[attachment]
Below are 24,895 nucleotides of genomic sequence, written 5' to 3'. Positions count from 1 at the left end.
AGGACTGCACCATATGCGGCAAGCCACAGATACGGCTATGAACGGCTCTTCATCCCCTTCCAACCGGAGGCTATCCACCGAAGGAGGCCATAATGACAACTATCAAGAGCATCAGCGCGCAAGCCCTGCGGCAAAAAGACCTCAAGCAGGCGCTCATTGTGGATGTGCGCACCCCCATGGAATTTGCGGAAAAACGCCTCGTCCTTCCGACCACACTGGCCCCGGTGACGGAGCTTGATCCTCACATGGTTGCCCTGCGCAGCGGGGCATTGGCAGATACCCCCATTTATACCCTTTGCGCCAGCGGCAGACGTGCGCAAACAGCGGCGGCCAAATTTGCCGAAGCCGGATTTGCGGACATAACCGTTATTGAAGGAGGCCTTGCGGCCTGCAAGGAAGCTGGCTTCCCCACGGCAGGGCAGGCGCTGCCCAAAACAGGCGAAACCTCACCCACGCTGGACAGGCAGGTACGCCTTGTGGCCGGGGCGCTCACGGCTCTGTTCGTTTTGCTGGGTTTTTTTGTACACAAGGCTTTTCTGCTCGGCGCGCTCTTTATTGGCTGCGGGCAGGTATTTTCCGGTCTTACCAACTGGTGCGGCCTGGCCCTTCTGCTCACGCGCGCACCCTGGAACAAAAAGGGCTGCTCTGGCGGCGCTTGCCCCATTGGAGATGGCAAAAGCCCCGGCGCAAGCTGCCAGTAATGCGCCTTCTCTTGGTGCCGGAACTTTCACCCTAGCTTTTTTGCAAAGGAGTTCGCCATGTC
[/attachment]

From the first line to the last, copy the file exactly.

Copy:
Below are 24,895 nucleotides of genomic sequence, written 5' to 3'. Positions count from 1 at the left end.
AGGACTGCACCATATGCGGCAAGCCACAGATACGGCTATGAACGGCTCTTCATCCCCTTCCAACCGGAGGCTATCCACCGAAGGAGGCCATAATGACAACTATCAAGAGCATCAGCGCGCAAGCCCTGCGGCAAAAAGACCTCAAGCAGGCGCTCATTGTGGATGTGCGCACCCCCATGGAATTTGCGGAAAAACGCCTCGTCCTTCCGACCACACTGGCCCCGGTGACGGAGCTTGATCCTCACATGGTTGCCCTGCGCAGCGGGGCATTGGCAGATACCCCCATTTATACCCTTTGCGCCAGCGGCAGACGTGCGCAAACAGCGGCGGCCAAATTTGCCGAAGCCGGATTTGCGGACATAACCGTTATTGAAGGAGGCCTTGCGGCCTGCAAGGAAGCTGGCTTCCCCACGGCAGGGCAGGCGCTGCCCAAAACAGGCGAAACCTCACCCACGCTGGACAGGCAGGTACGCCTTGTGGCCGGGGCGCTCACGGCTCTGTTCGTTTTGCTGGGTTTTTTTGTACACAAGGCTTTTCTGCTCGGCGCGCTCTTTATTGGCTGCGGGCAGGTATTTTCCGGTCTTACCAACTGGTGCGGCCTGGCCCTTCTGCTCACGCGCGCACCCTGGAACAAAAAGGGCTGCTCTGGCGGCGCTTGCCCCATTGGAGATGGCAAAAGCCCCGGCGCAAGCTGCCAGTAATGCGCCTTCTCTTGGTGCCGGAACTTTCACCCTAGCTTTTTTGCAAAGGAGTTCGCCATGTC